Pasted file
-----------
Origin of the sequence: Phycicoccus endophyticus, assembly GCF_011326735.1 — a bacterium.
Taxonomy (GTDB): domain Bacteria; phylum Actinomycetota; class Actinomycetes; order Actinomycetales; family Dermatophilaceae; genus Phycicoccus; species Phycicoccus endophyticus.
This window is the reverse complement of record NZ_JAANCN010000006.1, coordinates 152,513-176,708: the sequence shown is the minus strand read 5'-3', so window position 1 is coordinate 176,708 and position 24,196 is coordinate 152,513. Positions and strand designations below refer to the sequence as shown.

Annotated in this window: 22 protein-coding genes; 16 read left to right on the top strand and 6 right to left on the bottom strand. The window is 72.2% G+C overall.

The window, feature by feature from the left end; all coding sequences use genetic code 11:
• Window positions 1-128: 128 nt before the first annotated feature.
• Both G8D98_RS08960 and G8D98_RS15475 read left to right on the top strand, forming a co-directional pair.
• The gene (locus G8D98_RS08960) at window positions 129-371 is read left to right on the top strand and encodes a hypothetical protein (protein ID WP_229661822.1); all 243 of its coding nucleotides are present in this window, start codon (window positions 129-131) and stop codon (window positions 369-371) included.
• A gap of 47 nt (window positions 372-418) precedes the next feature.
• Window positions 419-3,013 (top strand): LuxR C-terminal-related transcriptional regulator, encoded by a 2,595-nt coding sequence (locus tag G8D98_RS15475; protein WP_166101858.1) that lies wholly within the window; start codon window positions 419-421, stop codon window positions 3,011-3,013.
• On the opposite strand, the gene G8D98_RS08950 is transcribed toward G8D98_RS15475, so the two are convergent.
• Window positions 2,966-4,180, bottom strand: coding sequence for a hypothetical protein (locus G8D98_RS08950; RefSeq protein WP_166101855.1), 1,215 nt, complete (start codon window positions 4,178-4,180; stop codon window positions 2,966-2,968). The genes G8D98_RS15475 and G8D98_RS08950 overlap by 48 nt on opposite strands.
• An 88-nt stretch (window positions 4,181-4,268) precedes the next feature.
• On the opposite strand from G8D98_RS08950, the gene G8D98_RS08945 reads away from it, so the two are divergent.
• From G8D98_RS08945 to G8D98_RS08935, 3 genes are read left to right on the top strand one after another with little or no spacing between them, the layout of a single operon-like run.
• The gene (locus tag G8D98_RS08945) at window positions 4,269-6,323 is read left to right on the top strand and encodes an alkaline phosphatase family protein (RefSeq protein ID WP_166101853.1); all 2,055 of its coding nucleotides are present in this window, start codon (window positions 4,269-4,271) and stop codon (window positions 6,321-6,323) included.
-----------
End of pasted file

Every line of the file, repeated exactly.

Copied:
Origin of the sequence: Phycicoccus endophyticus, assembly GCF_011326735.1 — a bacterium.
Taxonomy (GTDB): domain Bacteria; phylum Actinomycetota; class Actinomycetes; order Actinomycetales; family Dermatophilaceae; genus Phycicoccus; species Phycicoccus endophyticus.
This window is the reverse complement of record NZ_JAANCN010000006.1, coordinates 152,513-176,708: the sequence shown is the minus strand read 5'-3', so window position 1 is coordinate 176,708 and position 24,196 is coordinate 152,513. Positions and strand designations below refer to the sequence as shown.

Annotated in this window: 22 protein-coding genes; 16 read left to right on the top strand and 6 right to left on the bottom strand. The window is 72.2% G+C overall.

The window, feature by feature from the left end; all coding sequences use genetic code 11:
• Window positions 1-128: 128 nt before the first annotated feature.
• Both G8D98_RS08960 and G8D98_RS15475 read left to right on the top strand, forming a co-directional pair.
• The gene (locus G8D98_RS08960) at window positions 129-371 is read left to right on the top strand and encodes a hypothetical protein (protein ID WP_229661822.1); all 243 of its coding nucleotides are present in this window, start codon (window positions 129-131) and stop codon (window positions 369-371) included.
• A gap of 47 nt (window positions 372-418) precedes the next feature.
• Window positions 419-3,013 (top strand): LuxR C-terminal-related transcriptional regulator, encoded by a 2,595-nt coding sequence (locus tag G8D98_RS15475; protein WP_166101858.1) that lies wholly within the window; start codon window positions 419-421, stop codon window positions 3,011-3,013.
• On the opposite strand, the gene G8D98_RS08950 is transcribed toward G8D98_RS15475, so the two are convergent.
• Window positions 2,966-4,180, bottom strand: coding sequence for a hypothetical protein (locus G8D98_RS08950; RefSeq protein WP_166101855.1), 1,215 nt, complete (start codon window positions 4,178-4,180; stop codon window positions 2,966-2,968). The genes G8D98_RS15475 and G8D98_RS08950 overlap by 48 nt on opposite strands.
• An 88-nt stretch (window positions 4,181-4,268) precedes the next feature.
• On the opposite strand from G8D98_RS08950, the gene G8D98_RS08945 reads away from it, so the two are divergent.
• From G8D98_RS08945 to G8D98_RS08935, 3 genes are read left to right on the top strand one after another with little or no spacing between them, the layout of a single operon-like run.
• The gene (locus tag G8D98_RS08945) at window positions 4,269-6,323 is read left to right on the top strand and encodes an alkaline phosphatase family protein (RefSeq protein ID WP_166101853.1); all 2,055 of its coding nucleotides are present in this window, start codon (window positions 4,269-4,271) and stop codon (window positions 6,321-6,323) included.